A nice party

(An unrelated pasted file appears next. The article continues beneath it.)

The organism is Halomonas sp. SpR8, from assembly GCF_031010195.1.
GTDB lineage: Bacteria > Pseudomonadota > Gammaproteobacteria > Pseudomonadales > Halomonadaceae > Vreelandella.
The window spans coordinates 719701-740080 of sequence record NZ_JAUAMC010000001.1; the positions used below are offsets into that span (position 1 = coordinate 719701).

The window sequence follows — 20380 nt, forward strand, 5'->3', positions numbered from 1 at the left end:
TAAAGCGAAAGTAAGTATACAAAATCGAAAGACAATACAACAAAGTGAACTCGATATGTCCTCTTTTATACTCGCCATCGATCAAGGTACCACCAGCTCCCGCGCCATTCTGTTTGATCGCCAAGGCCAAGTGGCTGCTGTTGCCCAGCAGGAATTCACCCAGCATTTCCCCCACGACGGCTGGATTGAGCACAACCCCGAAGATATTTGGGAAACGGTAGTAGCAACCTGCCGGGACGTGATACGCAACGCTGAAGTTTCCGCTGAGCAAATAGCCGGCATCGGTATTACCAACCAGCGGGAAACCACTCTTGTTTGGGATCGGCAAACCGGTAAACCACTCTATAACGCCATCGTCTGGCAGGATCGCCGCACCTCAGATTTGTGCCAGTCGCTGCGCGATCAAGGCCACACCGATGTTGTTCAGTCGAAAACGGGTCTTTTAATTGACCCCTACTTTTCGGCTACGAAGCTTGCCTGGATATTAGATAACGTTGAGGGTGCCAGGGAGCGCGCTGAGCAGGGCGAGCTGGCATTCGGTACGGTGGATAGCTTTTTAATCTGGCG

George Papandreou could not shake things much more than he did in his first week as PASOK’s new leader. Two of his ideas caused shocks of seismic proportions to the country’s political system. First, on Sunday, he got himself elected party leader by as close to a popular vote as you can get in Greece. It was, of course, no surprise that he was elected, as he was the only candidate. What no one expected was that just over a million people would get out to vote for him – considering that PASOK has 146,000 members. Suddenly, no one was laughing at Papandreou’s insistence on being elected by grassroots members and self-proclaimed «friends» of the party. Previous leaders – namely his father, Andreas Papandreou, and Costas Simitis – were elected by the party congress of some 5,000 delegates. Papandreou is now the undisputed king of the castle. Not only does he have the legitimacy of his name, but, for those who might claim that he got the job just because of his name, he can throw the one million votes onto the table of any friend or foe and ask them who elected them to their party position. And then, just as he seemed to have won his biggest bet, Papandreou raised the stakes, going double or nothing. He opened the door of PASOK to the two people who more than any other represented the liberal economics of the New Democracy government of 1990-93, something that PASOK and others had criticized as Greek Thatcherism. The agreement with Stefanos Manos, who had been Constantine Mitsotakis’s finance minister, and Andreas Andrianopoulos, who was commerce minister in the same government, created the biggest shock of these elections so far – appearing to overshadow even Simitis’s decision to bequeath PASOK’s leadership upon Papandreou. In fact the shock came close, in Greek terms, to rivaling the events of 1989, when the Berlin Wall’s collapse coincided with a Greek coalition government that brought together conservative New Democracy and the Communist Party, the heirs of the two camps that fought a civil war in 1946-49. While momentous, the two parties had maintained their distinct identities while setting aside their differences in order to achieve a specific purpose: The indictment by Parliament of Andreas Papandreou and – perhaps – the subsequent collapse of his PASOK. Andreas Papandreou, in the end, was cleared of charges of corruption and returned to power in 1993, after having taken part in an «ecumenical government» with his foes in 1990 when elections failed to bring forth a clear winner. In an added twist to this incredible saga, George Papandreou also announced that two former Communists, who had played a leading role in his father’s indictment, Maria Damanaki and Mimis Androulakis, would be joining PASOK. So, to counterbalance the shock that the party would be recruiting (albeit as fellow travelers and not as full members) the hard core of New Democracy’s ideology, Papandreou was bringing in two leftists who had conspired to destroy his party 15 years ago. This is a truly breathtaking endeavor. Because what George Papandreou has done, on his own, is destroy his party’s ideology. But did he really? Does the fact that PASOK is the Panhellenic Socialist Movement actually mean that it is a socialist party? After the Cold War, after Clinton’s Democrats and Blair’s New Labor showed the magical power of the middle ground, and after George W. Bush’s Republicans reminded the world of the ugly offspring of the marriage of ideology and power, any party can be forgiven for shifting toward the center. And PASOK had done this in 1993 already, when, under Andreas Papandreou, it set course for membership of the eurozone and began to contain spending in a way that would have done a conservative government proud. PASOK under Simitis, from 1996, had continued with this policy, so that Greece now shares in the benefits of the single European currency – which has brought unprecedented stability and low interest rates. Very responsibly, Simitis also tried to bring about structural changes that would make the country more productive and competitive. But then the «Socialist» in PASOK rose up and bit the hand that had kept it in power. The PASOK-affiliated unions were the chief agitators in the war against Simitis and his reformers, finding a way to look strident once more after years of being mocked as lapdogs of their political masters. Simitis’s retreat in the face of union opposition when the government presented its reform proposals in the spring of 2001 was the worst defeat his government faced. In a bizarre shifting of responsibility, Simitis began to blame the «Right» for the ills his own camp had caused him. The party leader circled the wagons against an imaginary enemy in order to deflect the shots and arrows coming from his own side. And it resurrected PASOK’s leftist ideology through the incessant vilification of New Democracy for the last time it was in power – 1990-93. Now those who chanted «the people will not forget the Right» less than two weeks ago will have to share the same electoral platform as the twins who personified that «Right» of the liberal economy. But that is one of the risks of playing with phantom ideologies – with ideas that, like a dismembered limb, still feel as if they are there. Because differences in economic ideology collapsed long ago. In fact, New Democracy had been trying hard to distance itself from the legacy of Manos and Andrianopoulos, reaching the absurd point that we mentioned last week where the conservatives tried to deny their own stated desire to reform the social security system. Also, New Democracy has always been strongly in favor of state involvement in the economy. In fact, in populist rhetoric, one might easily mistake ND’s message for that of the Communist Party, adding further confusion to our political soup. The only ideology valid today is that of progressive versus conservative in social and political policy. And this is the sphere where Greece needs a revolution. The Church still plays an inordinately great role in society, immigrants have to be integrated, nationalism, racism and conspiracy theories abound, and new, imaginative solutions must be found that will ease social problems, create jobs and make the country more competitive. And it would appear that Papandreou’s aim is to create a team of progressives from across the one-time political spectrum. Manos, Andrianopoulos, Damanaki and Androulakis have all more or less distinguished themselves for their common sense and inventive ideas. One might argue with Papandreou’s decision to put them on the State Deputy ticket, ensuring them election without having to campaign (at the expense of PASOK veterans), but the one thing all four share with the party leader is that they are political liberals who have often gone against the current of preconceived ideas. And anyone ridiculing PASOK for its alleged pollution of socialist ideals should look at New Democracy’s new recruits. They include Stelios Papathemelis, a former PASOK minister of a nationalistic and religious bent, and former Athens Mayor Dimitris Avramopoulos, who returns after failing to get anywhere with his own political party. Also, there was much joy in New Democracy at a statement of support from Antonis Samaras, a former ND foreign minister who brought down the Mitsotakis government in 1993 because he did not consider it patriotic enough on the Macedonia issue. These conscripts are all squarely on the side of conservative forces in Greece (Avramopoulos to a lesser extent). So George Papandreou, to the shock of all, has acted radically in his very first decision as PASOK’s leader. He has broken the party mold – and may even clear away the mould. He has created a pole for creative, progressive thinking. This could be a turning point for the country in the new century, or it could be a damp squib. Papandreou needs to explain that the country has very serious problems that require new ideas. Old ideologies will not do, he should say. He has to convince party supporters, and others, that he is putting together a dream team, not stretching the limits of eclecticism to the point that PASOK falls apart. He has to get the message out, to present a vision. And he has to organize. Too many good ideas in Greece go to waste because there is no central plan and too little strategic depth. When Philip II of Macedon got his troops into a tightly knit square formation, where their long spears could terrorize their enemies while their shields covered the group like a modern tank, he conquered all of Greece. His son, Alexander, took the phalanx and, with imagination, he conquered the world. All Papandreou needs to do right now is win the elections. But, he must display vision and organization as well as daring.